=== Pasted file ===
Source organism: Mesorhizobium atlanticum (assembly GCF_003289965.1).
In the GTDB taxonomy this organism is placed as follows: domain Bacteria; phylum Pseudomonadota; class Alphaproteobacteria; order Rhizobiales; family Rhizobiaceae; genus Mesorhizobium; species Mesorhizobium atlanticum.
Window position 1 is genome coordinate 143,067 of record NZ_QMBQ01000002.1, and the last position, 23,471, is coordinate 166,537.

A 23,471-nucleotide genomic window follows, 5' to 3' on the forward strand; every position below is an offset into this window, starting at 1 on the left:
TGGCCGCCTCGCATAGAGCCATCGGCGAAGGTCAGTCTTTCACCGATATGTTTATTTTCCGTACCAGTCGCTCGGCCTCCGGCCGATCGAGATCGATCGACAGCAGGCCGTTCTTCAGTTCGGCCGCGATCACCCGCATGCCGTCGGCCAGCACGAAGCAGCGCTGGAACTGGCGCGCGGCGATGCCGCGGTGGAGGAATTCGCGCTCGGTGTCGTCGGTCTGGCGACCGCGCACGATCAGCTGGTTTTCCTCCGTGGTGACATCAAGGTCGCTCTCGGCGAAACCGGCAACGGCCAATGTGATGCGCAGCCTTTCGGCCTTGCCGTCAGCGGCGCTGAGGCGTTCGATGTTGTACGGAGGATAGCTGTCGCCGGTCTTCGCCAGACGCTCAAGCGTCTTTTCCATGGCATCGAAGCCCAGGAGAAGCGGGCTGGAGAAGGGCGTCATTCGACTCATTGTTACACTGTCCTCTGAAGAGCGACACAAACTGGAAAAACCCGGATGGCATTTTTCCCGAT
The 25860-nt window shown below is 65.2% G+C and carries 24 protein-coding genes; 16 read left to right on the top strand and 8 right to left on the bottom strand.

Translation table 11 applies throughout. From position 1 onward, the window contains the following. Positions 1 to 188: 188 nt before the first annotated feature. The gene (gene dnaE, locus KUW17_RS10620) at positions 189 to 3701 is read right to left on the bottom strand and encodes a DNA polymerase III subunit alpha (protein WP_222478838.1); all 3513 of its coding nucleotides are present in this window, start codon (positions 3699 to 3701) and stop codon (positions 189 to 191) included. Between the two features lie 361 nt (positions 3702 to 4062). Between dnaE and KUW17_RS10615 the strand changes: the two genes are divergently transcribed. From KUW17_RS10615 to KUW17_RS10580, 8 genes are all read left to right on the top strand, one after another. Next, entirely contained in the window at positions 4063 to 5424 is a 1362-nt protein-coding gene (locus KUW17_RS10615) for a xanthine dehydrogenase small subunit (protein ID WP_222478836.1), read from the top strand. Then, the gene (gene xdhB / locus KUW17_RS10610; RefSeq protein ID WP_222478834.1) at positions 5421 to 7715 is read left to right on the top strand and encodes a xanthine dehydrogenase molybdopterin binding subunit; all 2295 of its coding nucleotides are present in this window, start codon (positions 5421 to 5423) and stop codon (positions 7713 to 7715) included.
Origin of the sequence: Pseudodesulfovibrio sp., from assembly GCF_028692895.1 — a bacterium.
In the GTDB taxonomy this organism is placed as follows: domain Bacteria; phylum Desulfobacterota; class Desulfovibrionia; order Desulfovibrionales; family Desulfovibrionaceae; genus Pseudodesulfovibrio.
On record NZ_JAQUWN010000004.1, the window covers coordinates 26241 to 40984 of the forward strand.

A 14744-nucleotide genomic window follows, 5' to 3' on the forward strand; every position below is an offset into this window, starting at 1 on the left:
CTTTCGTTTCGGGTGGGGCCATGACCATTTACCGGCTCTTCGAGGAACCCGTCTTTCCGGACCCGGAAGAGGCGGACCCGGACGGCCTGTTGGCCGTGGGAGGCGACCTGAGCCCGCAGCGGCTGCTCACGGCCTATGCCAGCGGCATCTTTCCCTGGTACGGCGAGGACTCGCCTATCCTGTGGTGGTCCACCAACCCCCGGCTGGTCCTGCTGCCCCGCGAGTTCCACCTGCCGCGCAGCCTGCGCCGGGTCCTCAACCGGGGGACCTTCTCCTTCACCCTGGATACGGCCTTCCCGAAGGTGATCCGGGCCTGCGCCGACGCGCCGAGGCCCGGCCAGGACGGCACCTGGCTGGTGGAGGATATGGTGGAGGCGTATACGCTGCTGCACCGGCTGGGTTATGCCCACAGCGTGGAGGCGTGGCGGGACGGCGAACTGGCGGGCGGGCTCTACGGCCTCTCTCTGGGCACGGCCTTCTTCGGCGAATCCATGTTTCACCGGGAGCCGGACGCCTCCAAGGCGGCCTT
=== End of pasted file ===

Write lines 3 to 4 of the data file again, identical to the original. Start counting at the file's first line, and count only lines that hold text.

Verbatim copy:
Window position 1 is genome coordinate 143,067 of record NZ_QMBQ01000002.1, and the last position, 23,471, is coordinate 166,537.

A 23,471-nucleotide genomic window follows, 5' to 3' on the forward strand; every position below is an offset into this window, starting at 1 on the left: